Thursday, December 18, 2008

Where's My Conveyer Belt Sidewalk?

We are rapidly approaching that wondrous time of year when pundits congratulate themselves for being right on technology. I used to make pronouncements about technology quite frequently because I was an avid reader of Popular Science and a couple of other magazines that would now and again publish stories about domed cities on the moon which either looked like Marin County or a five mile in diameter dentist office waiting room (depending on whether you were reading Whole Earth Review or Popular Science). If I had another life, I would love to take up the project of analyzing our vision of the future to see what it tells us about ourselves today. It has only been in the last couple of hundred years that the western mind has been able to wrap its self around the idea that the earth might be a bit older than 10,000 years. It astounds me that people think they know enough about humanity, social systems and technology itself to make predictions 20 years out.

I had a lot of questions about the future as a child. I wanted conveyer belt sidewalks. I could tie a rope to a tree and skate board all day long. But then, do they run all night? Will they eventually squeak? Why would we need them if we are all living in elevated pods connected by monorails? We will all have personal rockets and vacation domes on the moon which brings us to the space helmets. From what I could tell there were two kinds of space helmets, the fishbowl with the vacuum cleaner hose and the one with fins which were far cooler but led to the further question: Do you really want to be in a situation where your helmet requires fins? The fishbowl always seemed fragile or at least unwieldy.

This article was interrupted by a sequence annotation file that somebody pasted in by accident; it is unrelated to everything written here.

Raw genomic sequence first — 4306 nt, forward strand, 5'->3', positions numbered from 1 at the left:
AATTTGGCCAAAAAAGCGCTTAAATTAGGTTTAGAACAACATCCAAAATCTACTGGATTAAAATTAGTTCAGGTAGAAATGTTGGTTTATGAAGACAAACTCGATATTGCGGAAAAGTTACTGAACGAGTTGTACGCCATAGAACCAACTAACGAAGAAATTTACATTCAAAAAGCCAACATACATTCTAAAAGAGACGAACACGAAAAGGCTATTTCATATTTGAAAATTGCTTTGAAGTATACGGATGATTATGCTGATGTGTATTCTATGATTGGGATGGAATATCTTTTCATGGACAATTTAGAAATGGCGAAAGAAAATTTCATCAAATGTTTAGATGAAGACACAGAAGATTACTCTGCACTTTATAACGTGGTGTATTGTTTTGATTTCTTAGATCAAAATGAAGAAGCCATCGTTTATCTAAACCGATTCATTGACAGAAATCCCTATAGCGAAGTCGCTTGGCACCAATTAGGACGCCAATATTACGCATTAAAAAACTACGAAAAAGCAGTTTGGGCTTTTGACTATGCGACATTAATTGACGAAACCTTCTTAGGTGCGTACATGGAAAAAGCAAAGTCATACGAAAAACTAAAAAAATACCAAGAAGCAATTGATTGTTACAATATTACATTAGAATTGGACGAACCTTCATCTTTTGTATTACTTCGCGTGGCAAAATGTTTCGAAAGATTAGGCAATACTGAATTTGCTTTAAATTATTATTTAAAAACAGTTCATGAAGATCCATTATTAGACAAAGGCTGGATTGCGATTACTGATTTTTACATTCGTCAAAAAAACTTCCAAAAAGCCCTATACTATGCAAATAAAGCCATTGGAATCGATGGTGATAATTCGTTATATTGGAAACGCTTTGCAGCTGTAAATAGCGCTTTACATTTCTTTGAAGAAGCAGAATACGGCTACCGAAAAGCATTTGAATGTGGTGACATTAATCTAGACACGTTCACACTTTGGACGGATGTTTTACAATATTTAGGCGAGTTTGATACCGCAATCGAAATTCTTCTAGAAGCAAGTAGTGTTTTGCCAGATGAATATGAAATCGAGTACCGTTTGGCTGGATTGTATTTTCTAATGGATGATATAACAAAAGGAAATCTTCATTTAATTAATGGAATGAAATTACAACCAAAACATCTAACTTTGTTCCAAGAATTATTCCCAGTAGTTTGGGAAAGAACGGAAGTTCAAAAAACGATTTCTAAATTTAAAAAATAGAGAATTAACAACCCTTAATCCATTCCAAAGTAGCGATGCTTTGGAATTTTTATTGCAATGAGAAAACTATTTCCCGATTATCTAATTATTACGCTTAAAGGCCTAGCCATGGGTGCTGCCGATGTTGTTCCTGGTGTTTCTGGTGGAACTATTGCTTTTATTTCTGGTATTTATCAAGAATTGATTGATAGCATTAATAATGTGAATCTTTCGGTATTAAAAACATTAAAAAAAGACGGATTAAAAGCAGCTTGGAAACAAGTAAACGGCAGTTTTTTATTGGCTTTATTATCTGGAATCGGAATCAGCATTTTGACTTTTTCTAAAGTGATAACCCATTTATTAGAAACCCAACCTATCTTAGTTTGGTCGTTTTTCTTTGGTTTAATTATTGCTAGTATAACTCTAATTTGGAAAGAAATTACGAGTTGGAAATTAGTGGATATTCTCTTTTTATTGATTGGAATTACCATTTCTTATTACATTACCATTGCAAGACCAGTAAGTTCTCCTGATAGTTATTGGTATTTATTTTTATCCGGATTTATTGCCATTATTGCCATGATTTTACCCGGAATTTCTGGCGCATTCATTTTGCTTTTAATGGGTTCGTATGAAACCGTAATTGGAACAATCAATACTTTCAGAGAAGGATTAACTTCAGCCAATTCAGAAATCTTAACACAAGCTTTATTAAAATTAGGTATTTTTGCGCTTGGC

My brother went to an alternative high school that was run by an electrical engineer and his hippie sons. I was hanging out at the local community college playing with their computers (the TRS 80). He came home one day with a floppy disk and was really excited. I told him that it was a ridiculous technology and why would someone use a proprietary disk when you could walk into any Radio Shack and by a cassette tape for the computer tape drive. I also thought that we would still be using BBSs (bulletin board systems) and that the whole http and internet thing was a fad. Why would you do that when you could upload and download hypercard stacks from a BBS?

If you really want to know how NOT to predict the future, read "The Omni Future Almanac" by the editors of the now extinct "Omni Magazine." The book was published in 1981. The writers for the magazine would take existing technology such as the laser disc, and try to extrapolate out how the technology will be used 10, 20 and 30 years out to hilarious effect. It not only makes ridiculous predictions about the future but it even makes the claim for "The Only Current Major Athletic Record That May Never Be Broken" - Beaman's 29' 2.5" long jump in the '68 Olympics. And guess what? It was broken by Mike Powell in the Tokyo World Championships in 1991 by two inches. But notice the qualifier "That May." That is an important futurist tool. Among my favorite claims are:

  1. Moving Sidewalks will not gain widespread acceptance...until the Variflex Moving Sidewalk is developed from practical use in the early 1990s. (p.48)
  2. AIDs and cancer cured in the early 1990s and a vaccine for tooth decay soon following. (p.56-57)